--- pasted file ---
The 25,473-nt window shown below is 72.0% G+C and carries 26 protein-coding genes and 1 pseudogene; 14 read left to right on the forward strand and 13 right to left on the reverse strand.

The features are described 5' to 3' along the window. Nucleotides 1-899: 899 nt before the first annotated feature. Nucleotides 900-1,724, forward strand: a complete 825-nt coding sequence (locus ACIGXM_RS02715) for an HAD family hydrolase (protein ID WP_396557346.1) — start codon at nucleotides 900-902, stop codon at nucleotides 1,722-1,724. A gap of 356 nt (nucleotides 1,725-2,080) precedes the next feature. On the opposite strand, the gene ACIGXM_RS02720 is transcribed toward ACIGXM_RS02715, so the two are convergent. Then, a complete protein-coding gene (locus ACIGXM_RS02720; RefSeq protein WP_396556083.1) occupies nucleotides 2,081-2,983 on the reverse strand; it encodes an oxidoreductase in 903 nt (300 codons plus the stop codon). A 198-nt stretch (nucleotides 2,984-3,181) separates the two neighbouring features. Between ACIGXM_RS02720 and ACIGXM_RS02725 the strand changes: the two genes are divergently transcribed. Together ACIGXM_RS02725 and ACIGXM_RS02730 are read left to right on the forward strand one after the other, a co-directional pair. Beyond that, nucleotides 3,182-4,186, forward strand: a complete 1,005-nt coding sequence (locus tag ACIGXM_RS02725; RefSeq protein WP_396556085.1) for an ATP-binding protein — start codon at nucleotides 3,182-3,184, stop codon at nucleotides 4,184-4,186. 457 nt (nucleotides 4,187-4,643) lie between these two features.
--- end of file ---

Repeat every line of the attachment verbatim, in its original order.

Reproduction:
The 25,473-nt window shown below is 72.0% G+C and carries 26 protein-coding genes and 1 pseudogene; 14 read left to right on the forward strand and 13 right to left on the reverse strand.

The features are described 5' to 3' along the window. Nucleotides 1-899: 899 nt before the first annotated feature. Nucleotides 900-1,724, forward strand: a complete 825-nt coding sequence (locus ACIGXM_RS02715) for an HAD family hydrolase (protein ID WP_396557346.1) — start codon at nucleotides 900-902, stop codon at nucleotides 1,722-1,724. A gap of 356 nt (nucleotides 1,725-2,080) precedes the next feature. On the opposite strand, the gene ACIGXM_RS02720 is transcribed toward ACIGXM_RS02715, so the two are convergent. Then, a complete protein-coding gene (locus ACIGXM_RS02720; RefSeq protein WP_396556083.1) occupies nucleotides 2,081-2,983 on the reverse strand; it encodes an oxidoreductase in 903 nt (300 codons plus the stop codon). A 198-nt stretch (nucleotides 2,984-3,181) separates the two neighbouring features. Between ACIGXM_RS02720 and ACIGXM_RS02725 the strand changes: the two genes are divergently transcribed. Together ACIGXM_RS02725 and ACIGXM_RS02730 are read left to right on the forward strand one after the other, a co-directional pair. Beyond that, nucleotides 3,182-4,186, forward strand: a complete 1,005-nt coding sequence (locus tag ACIGXM_RS02725; RefSeq protein WP_396556085.1) for an ATP-binding protein — start codon at nucleotides 3,182-3,184, stop codon at nucleotides 4,184-4,186. 457 nt (nucleotides 4,187-4,643) lie between these two features.